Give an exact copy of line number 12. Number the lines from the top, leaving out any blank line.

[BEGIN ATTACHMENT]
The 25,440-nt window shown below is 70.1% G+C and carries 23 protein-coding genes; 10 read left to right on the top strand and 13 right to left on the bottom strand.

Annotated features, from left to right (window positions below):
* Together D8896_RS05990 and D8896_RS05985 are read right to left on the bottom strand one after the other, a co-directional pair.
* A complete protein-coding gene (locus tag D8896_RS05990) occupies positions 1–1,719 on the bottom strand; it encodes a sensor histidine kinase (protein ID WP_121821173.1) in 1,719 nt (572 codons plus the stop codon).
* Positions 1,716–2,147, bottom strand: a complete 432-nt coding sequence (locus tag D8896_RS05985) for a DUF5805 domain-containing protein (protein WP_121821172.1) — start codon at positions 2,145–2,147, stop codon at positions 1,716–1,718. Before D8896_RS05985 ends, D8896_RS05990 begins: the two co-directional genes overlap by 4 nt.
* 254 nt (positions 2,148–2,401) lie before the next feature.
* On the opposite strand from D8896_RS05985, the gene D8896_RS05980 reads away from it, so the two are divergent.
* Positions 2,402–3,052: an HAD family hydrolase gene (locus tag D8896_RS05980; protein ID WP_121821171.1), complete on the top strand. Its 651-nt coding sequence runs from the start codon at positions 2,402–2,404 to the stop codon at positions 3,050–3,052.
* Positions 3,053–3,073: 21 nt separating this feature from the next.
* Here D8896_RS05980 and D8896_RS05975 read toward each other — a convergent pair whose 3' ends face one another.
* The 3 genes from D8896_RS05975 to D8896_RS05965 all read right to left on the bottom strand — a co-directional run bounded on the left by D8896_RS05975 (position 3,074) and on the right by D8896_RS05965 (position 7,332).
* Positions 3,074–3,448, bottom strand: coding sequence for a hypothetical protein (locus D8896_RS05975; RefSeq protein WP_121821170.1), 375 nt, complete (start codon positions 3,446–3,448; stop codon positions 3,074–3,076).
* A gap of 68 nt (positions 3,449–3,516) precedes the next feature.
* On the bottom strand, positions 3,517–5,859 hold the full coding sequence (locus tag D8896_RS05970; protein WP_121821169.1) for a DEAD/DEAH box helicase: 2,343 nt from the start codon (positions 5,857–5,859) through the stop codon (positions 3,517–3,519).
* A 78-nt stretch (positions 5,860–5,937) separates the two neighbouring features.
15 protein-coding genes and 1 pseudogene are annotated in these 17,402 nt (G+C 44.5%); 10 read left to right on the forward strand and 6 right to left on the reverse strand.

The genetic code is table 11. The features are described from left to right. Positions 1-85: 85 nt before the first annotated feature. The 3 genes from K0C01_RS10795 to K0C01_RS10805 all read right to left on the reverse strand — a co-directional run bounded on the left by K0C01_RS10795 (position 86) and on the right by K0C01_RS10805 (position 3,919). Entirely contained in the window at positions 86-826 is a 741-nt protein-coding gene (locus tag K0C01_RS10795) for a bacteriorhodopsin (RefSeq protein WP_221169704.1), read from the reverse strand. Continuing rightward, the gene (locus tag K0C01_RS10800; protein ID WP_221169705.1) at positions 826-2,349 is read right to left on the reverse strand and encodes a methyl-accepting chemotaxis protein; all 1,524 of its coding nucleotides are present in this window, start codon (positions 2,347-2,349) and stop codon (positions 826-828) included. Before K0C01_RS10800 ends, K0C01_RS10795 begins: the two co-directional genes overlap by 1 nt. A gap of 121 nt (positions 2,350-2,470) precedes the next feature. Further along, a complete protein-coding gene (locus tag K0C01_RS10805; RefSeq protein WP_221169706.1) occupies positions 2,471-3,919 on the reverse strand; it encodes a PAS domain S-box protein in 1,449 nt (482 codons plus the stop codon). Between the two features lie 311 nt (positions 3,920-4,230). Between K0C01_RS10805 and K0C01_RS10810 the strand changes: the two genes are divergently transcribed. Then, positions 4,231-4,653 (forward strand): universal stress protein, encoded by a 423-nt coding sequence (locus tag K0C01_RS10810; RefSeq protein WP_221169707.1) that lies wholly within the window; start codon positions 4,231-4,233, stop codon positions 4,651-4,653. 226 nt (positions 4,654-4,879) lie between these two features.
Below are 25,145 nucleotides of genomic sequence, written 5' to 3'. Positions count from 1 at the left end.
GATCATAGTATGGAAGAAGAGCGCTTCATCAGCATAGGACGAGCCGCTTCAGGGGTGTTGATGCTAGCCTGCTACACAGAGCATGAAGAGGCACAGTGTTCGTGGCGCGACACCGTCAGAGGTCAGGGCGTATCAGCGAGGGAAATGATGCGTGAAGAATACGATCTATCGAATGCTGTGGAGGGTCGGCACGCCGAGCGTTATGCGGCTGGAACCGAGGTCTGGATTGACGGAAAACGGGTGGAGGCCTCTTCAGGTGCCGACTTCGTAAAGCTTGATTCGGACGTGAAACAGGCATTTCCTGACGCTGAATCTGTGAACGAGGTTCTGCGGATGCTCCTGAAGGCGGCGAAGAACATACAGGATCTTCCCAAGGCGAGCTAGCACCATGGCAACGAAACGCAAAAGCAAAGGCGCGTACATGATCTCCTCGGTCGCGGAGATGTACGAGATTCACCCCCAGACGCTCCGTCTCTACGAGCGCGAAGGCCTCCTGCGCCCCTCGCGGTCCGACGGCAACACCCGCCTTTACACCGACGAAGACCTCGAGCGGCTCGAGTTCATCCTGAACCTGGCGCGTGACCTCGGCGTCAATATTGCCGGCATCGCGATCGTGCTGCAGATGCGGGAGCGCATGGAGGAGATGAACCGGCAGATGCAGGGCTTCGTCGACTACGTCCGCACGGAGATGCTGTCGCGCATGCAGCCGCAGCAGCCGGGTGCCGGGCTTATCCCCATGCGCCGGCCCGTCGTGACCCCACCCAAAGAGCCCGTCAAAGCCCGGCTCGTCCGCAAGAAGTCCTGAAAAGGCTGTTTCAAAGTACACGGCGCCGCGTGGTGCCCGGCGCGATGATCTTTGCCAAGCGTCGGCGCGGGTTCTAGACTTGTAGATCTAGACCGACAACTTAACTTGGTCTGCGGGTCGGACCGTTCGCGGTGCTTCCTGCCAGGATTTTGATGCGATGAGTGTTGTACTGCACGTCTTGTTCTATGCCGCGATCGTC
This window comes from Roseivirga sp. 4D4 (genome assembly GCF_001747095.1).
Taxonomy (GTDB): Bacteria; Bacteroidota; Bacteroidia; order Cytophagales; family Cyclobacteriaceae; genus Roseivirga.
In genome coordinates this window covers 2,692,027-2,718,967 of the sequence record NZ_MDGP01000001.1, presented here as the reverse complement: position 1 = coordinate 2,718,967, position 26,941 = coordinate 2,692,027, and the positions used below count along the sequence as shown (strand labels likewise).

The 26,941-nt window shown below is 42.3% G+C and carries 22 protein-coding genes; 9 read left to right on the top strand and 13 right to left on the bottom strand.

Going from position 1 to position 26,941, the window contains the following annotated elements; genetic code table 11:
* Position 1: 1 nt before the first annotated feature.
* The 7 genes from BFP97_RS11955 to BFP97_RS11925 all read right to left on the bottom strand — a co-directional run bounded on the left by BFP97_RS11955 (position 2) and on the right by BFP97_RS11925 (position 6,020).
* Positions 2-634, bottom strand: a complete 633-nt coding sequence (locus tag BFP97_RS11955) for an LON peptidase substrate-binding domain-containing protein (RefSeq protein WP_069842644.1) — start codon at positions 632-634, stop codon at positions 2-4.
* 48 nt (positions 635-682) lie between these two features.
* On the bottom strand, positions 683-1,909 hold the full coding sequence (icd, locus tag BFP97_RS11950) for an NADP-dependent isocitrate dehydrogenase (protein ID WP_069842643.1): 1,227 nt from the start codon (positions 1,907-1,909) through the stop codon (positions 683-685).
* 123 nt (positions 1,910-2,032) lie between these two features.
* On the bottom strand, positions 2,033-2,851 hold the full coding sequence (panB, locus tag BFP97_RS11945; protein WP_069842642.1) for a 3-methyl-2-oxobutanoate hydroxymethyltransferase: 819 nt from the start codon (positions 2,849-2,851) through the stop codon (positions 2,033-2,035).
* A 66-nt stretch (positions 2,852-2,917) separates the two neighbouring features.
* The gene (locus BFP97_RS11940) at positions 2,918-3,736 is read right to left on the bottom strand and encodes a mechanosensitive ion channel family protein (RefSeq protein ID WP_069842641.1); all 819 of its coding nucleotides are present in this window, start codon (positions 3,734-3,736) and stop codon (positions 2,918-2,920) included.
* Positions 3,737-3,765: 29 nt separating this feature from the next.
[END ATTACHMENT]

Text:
* Positions 3,074–3,448, bottom strand: coding sequence for a hypothetical protein (locus D8896_RS05975; RefSeq protein WP_121821170.1), 375 nt, complete (start codon positions 3,446–3,448; stop codon positions 3,074–3,076).